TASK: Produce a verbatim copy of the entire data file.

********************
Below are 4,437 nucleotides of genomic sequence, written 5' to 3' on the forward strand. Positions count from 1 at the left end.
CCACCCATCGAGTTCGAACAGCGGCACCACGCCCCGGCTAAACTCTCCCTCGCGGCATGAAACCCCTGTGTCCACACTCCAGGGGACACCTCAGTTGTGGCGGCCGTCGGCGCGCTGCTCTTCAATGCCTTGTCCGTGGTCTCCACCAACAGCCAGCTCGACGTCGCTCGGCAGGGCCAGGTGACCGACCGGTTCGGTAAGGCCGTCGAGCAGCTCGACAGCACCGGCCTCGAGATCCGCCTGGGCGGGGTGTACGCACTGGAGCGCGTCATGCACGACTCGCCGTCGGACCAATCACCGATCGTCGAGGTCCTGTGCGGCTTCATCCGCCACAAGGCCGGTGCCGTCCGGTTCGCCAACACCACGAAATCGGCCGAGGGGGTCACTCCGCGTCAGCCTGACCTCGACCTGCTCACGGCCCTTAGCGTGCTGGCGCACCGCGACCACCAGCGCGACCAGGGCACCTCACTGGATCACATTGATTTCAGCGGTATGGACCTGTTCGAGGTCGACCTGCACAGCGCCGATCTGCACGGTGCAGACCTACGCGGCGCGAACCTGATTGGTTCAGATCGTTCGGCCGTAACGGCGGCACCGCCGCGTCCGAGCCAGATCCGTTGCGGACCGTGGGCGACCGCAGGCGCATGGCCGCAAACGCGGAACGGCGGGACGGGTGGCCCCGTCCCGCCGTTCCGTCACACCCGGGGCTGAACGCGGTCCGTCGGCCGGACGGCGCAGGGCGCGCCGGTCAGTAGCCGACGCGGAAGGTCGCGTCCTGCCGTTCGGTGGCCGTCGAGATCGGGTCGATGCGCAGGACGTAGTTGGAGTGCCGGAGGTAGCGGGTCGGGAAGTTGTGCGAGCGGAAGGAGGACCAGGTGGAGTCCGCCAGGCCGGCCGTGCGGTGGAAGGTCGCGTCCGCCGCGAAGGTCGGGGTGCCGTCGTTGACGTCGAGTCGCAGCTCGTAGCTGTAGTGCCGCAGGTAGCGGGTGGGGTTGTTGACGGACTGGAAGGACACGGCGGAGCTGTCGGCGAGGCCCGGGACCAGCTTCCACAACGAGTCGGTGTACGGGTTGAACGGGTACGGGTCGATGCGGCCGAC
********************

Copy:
Below are 4,437 nucleotides of genomic sequence, written 5' to 3' on the forward strand. Positions count from 1 at the left end.
CCACCCATCGAGTTCGAACAGCGGCACCACGCCCCGGCTAAACTCTCCCTCGCGGCATGAAACCCCTGTGTCCACACTCCAGGGGACACCTCAGTTGTGGCGGCCGTCGGCGCGCTGCTCTTCAATGCCTTGTCCGTGGTCTCCACCAACAGCCAGCTCGACGTCGCTCGGCAGGGCCAGGTGACCGACCGGTTCGGTAAGGCCGTCGAGCAGCTCGACAGCACCGGCCTCGAGATCCGCCTGGGCGGGGTGTACGCACTGGAGCGCGTCATGCACGACTCGCCGTCGGACCAATCACCGATCGTCGAGGTCCTGTGCGGCTTCATCCGCCACAAGGCCGGTGCCGTCCGGTTCGCCAACACCACGAAATCGGCCGAGGGGGTCACTCCGCGTCAGCCTGACCTCGACCTGCTCACGGCCCTTAGCGTGCTGGCGCACCGCGACCACCAGCGCGACCAGGGCACCTCACTGGATCACATTGATTTCAGCGGTATGGACCTGTTCGAGGTCGACCTGCACAGCGCCGATCTGCACGGTGCAGACCTACGCGGCGCGAACCTGATTGGTTCAGATCGTTCGGCCGTAACGGCGGCACCGCCGCGTCCGAGCCAGATCCGTTGCGGACCGTGGGCGACCGCAGGCGCATGGCCGCAAACGCGGAACGGCGGGACGGGTGGCCCCGTCCCGCCGTTCCGTCACACCCGGGGCTGAACGCGGTCCGTCGGCCGGACGGCGCAGGGCGCGCCGGTCAGTAGCCGACGCGGAAGGTCGCGTCCTGCCGTTCGGTGGCCGTCGAGATCGGGTCGATGCGCAGGACGTAGTTGGAGTGCCGGAGGTAGCGGGTCGGGAAGTTGTGCGAGCGGAAGGAGGACCAGGTGGAGTCCGCCAGGCCGGCCGTGCGGTGGAAGGTCGCGTCCGCCGCGAAGGTCGGGGTGCCGTCGTTGACGTCGAGTCGCAGCTCGTAGCTGTAGTGCCGCAGGTAGCGGGTGGGGTTGTTGACGGACTGGAAGGACACGGCGGAGCTGTCGGCGAGGCCCGGGACCAGCTTCCACAACGAGTCGGTGTACGGGTTGAACGGGTACGGGTCGATGCGGCCGAC